In addition to the Philippines, APG also sees investment opportunities in Indonesia and Vietnam, its next two most important markets in the region. And, similar to the Philippines, Aerts highlights infrastructure as an area in which APG sees the greatest investment potential. Indonesia in particular is making its desire to build more infrastructure built, with the country's planned sovereign wealth fund aiming to attract funds from foreign investors to fund more projects.
By investing more into such countries, APG may improve its regional diversification. Southeast Asia investments represent just 15% of the €85 billion it currently has invested into Asia Pacific.
Aerts said the region offers potentially better returns, as well as higher risks. However, he declined to state what level of return APG would look for from its investments, noting that it does not like setting fixed returns targets. Instead, the investment team sets a return target based on the asset being evaluated or the way the investment is structured.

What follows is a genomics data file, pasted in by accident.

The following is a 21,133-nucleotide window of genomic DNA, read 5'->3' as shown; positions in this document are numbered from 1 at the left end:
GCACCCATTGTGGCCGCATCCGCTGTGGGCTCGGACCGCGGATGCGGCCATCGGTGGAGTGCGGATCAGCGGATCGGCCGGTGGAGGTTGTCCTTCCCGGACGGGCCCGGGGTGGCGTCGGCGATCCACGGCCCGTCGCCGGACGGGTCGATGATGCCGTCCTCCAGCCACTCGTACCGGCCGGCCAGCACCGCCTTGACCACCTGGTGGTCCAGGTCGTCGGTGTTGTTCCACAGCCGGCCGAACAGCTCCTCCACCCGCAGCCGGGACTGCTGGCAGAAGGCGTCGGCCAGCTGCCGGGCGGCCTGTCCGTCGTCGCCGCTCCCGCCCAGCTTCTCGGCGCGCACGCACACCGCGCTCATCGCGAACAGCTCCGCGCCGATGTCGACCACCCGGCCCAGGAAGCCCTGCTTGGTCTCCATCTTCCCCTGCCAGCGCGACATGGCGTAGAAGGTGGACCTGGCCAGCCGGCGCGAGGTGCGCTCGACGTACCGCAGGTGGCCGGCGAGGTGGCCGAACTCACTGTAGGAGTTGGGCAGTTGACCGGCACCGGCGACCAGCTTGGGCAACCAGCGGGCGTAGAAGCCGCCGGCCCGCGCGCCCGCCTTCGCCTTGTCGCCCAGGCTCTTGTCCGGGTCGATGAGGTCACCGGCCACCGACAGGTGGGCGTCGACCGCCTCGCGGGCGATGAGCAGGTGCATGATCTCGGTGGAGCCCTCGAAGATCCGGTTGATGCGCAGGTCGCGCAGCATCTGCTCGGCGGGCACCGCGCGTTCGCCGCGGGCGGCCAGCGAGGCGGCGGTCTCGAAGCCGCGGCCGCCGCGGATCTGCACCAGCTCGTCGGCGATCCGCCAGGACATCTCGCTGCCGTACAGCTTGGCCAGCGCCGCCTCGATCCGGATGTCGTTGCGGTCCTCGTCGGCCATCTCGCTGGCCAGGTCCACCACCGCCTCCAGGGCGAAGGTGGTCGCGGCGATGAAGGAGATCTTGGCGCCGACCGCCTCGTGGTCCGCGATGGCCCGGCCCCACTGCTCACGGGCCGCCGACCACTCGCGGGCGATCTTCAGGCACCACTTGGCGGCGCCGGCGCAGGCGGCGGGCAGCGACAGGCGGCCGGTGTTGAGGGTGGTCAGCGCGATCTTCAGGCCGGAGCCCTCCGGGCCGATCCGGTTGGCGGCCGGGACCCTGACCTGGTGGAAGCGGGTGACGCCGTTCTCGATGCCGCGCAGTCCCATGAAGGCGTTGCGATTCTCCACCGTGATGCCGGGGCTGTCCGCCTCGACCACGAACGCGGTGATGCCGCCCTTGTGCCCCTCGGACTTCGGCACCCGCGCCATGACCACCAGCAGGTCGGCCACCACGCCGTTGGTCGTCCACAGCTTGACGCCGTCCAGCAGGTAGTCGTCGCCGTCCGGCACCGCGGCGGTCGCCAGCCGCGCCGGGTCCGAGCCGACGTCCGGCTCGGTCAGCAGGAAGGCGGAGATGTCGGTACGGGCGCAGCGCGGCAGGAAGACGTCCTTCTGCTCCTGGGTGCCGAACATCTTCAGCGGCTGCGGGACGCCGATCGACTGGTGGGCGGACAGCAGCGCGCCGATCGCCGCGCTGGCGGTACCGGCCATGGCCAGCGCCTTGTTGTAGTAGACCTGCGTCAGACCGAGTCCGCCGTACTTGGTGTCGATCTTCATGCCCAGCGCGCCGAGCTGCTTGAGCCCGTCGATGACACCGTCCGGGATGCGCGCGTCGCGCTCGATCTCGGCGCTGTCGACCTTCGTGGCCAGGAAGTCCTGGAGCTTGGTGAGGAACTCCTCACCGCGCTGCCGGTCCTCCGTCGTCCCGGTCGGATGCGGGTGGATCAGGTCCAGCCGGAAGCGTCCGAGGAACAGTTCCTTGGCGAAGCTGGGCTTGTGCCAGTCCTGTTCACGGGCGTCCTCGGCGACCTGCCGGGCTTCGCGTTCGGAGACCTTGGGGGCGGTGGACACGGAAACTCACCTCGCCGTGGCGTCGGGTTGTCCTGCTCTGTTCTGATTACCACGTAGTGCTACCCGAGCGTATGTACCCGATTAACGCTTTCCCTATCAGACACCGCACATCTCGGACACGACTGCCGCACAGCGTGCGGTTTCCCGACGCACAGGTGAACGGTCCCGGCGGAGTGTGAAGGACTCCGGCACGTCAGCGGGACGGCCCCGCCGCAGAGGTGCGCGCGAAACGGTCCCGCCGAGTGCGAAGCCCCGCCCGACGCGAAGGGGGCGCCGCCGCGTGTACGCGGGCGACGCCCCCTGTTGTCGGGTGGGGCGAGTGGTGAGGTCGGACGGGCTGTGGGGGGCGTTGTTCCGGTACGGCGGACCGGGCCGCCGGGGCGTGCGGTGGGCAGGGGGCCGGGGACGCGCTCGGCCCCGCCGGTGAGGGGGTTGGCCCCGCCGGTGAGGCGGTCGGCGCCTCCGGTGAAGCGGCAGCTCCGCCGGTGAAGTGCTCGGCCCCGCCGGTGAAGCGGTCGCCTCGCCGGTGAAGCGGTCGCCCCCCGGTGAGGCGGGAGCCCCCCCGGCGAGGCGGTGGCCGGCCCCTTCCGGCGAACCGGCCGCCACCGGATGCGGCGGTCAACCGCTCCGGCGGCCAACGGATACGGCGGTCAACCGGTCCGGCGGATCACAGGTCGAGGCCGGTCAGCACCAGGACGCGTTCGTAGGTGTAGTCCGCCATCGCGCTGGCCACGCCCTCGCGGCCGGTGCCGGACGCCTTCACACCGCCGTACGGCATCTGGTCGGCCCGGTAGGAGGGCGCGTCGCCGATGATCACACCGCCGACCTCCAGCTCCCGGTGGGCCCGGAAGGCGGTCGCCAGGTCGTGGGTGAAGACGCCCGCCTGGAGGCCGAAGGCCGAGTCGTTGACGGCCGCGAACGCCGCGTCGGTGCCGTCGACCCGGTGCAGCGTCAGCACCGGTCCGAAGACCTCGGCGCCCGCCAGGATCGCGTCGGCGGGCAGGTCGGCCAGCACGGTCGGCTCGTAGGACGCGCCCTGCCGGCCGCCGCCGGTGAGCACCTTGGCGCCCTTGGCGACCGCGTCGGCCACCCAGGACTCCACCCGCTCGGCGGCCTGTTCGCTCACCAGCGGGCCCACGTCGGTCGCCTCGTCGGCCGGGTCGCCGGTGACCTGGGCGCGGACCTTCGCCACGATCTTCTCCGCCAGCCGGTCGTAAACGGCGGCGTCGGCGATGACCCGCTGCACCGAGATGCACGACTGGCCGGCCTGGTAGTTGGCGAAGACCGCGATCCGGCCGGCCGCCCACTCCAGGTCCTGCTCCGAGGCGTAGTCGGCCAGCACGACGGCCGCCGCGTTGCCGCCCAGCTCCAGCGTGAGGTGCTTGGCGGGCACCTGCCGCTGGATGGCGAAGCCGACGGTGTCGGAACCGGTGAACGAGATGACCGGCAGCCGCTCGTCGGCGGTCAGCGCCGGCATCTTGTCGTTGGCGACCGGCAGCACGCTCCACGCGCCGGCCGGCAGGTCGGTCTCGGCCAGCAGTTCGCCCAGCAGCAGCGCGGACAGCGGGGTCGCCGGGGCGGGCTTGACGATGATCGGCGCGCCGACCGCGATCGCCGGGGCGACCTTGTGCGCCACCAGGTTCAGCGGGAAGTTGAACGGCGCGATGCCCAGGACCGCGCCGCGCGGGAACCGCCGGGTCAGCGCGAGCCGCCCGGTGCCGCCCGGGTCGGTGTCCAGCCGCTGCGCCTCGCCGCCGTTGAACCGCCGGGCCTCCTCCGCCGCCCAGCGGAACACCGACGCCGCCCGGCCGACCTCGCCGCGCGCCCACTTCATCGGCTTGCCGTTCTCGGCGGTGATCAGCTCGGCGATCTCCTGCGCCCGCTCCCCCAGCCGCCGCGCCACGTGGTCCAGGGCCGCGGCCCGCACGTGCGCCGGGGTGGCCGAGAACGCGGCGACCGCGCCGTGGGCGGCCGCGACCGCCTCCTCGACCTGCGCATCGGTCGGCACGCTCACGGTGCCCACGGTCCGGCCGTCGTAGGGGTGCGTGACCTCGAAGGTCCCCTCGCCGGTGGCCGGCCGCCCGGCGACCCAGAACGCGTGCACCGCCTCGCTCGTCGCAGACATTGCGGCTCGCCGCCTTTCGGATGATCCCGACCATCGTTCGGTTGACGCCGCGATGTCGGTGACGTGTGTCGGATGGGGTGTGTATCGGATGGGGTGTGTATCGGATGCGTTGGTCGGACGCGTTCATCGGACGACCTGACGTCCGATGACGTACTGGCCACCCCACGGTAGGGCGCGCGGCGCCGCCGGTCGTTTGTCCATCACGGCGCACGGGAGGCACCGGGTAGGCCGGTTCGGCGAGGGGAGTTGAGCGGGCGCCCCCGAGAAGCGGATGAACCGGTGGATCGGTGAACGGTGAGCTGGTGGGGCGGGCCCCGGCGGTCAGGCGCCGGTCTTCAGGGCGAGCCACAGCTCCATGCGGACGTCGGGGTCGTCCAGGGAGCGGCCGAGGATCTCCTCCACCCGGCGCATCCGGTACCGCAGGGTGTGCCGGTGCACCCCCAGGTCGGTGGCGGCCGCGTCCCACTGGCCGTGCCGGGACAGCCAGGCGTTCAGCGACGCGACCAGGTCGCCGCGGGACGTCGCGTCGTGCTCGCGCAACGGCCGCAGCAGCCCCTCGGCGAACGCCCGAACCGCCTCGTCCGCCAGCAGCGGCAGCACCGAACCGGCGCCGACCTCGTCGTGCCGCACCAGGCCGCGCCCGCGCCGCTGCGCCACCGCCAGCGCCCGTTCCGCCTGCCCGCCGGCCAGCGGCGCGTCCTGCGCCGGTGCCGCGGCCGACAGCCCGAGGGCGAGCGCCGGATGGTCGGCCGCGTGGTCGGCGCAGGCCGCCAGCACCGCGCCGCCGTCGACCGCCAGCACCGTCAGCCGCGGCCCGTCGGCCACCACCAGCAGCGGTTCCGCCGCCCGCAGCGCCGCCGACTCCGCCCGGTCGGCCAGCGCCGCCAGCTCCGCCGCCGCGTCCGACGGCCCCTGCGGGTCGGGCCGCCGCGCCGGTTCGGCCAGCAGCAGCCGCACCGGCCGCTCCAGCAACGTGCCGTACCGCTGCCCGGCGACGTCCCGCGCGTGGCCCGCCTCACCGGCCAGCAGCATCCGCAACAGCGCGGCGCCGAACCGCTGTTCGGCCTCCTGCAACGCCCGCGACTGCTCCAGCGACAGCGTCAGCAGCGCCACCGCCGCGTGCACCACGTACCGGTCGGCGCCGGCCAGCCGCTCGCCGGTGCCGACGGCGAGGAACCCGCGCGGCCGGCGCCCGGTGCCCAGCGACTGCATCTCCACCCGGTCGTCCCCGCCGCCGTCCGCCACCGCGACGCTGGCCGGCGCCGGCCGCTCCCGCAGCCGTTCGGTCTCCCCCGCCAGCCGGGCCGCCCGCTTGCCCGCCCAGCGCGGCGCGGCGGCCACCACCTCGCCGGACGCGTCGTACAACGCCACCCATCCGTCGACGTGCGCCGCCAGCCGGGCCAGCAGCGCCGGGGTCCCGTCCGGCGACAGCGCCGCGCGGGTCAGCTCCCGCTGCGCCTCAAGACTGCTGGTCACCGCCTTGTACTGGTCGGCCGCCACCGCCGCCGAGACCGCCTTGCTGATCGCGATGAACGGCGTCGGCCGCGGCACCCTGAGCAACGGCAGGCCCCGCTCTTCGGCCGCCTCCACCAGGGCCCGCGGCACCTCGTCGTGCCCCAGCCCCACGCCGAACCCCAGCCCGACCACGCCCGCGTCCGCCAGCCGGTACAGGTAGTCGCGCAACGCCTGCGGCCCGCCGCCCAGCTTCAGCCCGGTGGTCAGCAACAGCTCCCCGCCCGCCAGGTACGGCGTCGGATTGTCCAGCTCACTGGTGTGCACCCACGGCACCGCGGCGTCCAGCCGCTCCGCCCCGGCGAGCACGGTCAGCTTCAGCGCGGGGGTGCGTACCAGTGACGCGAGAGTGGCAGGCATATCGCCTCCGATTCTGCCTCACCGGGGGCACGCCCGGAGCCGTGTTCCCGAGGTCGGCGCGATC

“It really varies from investment to investment,” he said.
Besides Southeast Asia, APG eyes interesting opportunities in India. The fund recently invested in Godrej Fund Management’s $500 million office property fund and has previously set up joint ventures to invest in real estate here.
“India has been one of the most active markets in Asia – not just for APG but for many of our peers. We’ve seen a lot of foreign private investments in infrastructure, real estate and private equity,” commented Aerts.
He noted that APG was interested due to a combination of the country's growth potential, its liberal foreign direct investment policy, and the government's apparent desire to encourage further development and economic growth via reforms.